The problem is that, though those things are true of course, they don’t actually show why it matters that Hockey’s hokey moralism be opposed for the feeble thing it is.

And it matters precisely because religion-as-niceness has nothing to say in the face of real evil – other than bleet ‘be nicer’. This is part of the great apologetic significance of the cross and resurrection – evil is real (in a sense, although that’s another story), no pretending, and God-in-Christ overcomes evil with good by absorbing that evil in himself, and rises to new life in victory and glory. And so we Christians can name evil for what it is, entrust ourselves to the glory to come, while doing everything in our power now to walk in the footsteps of Christ in overcoming evil with good.

I wonder whether 2 things are going on here.

  • First, the article feels like a modernist response to a post-modern position – a response which is strong on it own terms, but in the end is speaking a different language.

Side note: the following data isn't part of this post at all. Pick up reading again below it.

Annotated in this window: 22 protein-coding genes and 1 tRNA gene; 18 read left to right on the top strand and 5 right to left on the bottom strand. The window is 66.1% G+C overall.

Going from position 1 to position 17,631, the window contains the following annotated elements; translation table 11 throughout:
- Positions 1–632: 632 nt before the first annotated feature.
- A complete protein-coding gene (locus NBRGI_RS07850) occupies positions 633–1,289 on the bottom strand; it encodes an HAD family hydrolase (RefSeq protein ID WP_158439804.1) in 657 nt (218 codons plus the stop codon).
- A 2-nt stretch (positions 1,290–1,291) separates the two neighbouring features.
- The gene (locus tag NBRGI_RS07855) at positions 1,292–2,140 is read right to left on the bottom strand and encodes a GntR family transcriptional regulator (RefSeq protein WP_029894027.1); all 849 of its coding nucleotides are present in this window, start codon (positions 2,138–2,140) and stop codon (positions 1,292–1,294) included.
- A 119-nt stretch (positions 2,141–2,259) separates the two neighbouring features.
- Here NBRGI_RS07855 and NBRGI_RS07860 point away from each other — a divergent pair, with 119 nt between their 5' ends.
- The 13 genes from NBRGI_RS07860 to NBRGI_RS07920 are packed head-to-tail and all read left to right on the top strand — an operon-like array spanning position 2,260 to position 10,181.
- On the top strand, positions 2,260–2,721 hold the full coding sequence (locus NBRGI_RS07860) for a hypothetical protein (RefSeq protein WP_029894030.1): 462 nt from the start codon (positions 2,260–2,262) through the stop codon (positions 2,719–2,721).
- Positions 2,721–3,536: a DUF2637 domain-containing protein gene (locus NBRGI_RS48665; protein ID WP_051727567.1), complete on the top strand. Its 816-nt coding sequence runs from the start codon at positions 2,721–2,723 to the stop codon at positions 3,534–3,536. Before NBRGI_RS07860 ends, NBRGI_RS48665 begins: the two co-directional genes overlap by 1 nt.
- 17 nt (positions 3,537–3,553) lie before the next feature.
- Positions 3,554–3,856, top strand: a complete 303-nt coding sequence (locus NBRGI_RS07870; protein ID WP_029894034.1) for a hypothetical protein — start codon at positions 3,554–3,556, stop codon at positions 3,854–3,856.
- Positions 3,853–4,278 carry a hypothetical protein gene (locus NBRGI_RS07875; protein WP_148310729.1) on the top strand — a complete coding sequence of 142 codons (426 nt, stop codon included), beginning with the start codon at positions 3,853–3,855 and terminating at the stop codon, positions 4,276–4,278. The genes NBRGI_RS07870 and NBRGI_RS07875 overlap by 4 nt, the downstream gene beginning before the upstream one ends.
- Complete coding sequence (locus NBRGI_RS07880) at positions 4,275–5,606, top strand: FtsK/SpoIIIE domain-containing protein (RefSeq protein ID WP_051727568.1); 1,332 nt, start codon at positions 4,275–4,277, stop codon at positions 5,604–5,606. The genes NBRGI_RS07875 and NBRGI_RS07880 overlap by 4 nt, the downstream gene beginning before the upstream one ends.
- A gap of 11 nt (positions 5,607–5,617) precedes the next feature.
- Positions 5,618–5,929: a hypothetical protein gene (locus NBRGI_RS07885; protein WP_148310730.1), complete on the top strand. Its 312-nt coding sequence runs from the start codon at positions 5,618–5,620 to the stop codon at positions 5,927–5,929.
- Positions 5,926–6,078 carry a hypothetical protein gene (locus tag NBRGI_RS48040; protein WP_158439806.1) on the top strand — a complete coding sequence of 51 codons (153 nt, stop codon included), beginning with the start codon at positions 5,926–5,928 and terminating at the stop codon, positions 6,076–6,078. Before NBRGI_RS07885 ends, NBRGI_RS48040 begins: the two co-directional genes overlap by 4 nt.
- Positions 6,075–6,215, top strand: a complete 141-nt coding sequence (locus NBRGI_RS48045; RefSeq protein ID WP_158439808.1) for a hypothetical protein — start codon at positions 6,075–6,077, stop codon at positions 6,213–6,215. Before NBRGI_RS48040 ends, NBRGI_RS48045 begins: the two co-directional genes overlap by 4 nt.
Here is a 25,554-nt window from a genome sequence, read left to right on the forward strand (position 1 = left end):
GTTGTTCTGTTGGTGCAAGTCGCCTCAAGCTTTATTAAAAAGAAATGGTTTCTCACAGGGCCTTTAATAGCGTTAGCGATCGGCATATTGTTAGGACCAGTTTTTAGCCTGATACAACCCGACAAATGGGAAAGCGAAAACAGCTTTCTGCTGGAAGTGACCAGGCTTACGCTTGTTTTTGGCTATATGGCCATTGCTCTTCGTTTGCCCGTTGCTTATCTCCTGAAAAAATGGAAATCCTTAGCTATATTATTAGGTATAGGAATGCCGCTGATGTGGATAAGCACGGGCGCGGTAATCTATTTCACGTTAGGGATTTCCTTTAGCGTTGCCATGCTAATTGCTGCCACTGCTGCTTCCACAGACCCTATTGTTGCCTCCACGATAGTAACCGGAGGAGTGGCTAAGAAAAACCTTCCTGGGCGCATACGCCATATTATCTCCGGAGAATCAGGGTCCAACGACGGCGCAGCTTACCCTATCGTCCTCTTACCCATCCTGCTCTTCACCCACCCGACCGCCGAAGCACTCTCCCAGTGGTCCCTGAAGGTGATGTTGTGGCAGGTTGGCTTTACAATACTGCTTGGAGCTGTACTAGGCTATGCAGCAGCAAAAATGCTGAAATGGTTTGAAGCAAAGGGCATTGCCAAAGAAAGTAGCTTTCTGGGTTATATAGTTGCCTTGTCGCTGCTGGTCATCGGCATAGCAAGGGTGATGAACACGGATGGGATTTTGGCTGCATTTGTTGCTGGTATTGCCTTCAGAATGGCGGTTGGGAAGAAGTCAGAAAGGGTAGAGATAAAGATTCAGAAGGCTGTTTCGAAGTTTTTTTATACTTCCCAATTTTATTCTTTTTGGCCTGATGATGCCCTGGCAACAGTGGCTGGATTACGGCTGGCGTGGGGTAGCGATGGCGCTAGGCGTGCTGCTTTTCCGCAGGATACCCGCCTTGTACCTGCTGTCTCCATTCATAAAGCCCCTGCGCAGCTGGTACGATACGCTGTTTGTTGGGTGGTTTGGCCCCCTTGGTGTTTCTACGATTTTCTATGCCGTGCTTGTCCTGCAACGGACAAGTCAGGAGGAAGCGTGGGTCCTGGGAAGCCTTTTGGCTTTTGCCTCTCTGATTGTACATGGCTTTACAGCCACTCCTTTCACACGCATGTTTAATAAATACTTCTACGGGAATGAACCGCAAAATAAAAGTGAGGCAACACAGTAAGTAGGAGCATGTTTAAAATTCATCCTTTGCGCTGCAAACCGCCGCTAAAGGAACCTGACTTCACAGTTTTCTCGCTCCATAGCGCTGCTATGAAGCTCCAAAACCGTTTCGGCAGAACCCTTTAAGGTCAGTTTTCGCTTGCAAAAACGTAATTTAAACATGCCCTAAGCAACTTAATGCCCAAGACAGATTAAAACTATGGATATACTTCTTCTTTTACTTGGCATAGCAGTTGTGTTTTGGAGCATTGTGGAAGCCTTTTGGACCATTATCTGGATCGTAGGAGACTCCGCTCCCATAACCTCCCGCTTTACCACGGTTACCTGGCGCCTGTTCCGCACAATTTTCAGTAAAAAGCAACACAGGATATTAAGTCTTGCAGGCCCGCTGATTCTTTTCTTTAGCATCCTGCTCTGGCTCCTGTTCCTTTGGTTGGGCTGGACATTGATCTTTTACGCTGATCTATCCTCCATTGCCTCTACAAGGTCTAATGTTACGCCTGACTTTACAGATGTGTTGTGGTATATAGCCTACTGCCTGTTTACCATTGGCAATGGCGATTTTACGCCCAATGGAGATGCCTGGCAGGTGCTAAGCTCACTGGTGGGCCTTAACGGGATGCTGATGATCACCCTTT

• Second, and related, Hockey’s piece is sheerly individualistic in nature – that is part of its weakness – and requires a response that highlights the cosmic nature of sin and evil – and the cross; but the response is also couched in individualistic terms.

Of course, it’s easy to snipe from the sidelines. It’s excellent that the issues are front and center in the public square.

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UTS mission this week

I’m speaking at a mission for the UTS Christian group Credo this week and next.

4 (apologetic style) talks and a debate this week, 2 (more directly proclamatory) talks next week. The students have been working incredibly hard to make it unmissable on the campus, and I’m really looking forward to engaging with the campus.

If you get a moment, do pray for the mission, for the courage of the Credo students, for the openness of their friends and contacts, and for me as I strive to be faithful to Christ.

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Had a great morning with Julie-anne Laird on evangelism yesterday.

Highlights were hearing about how she applied principles of

  • culturally appropriate ministry programs where
  • permission was given to include a Christian component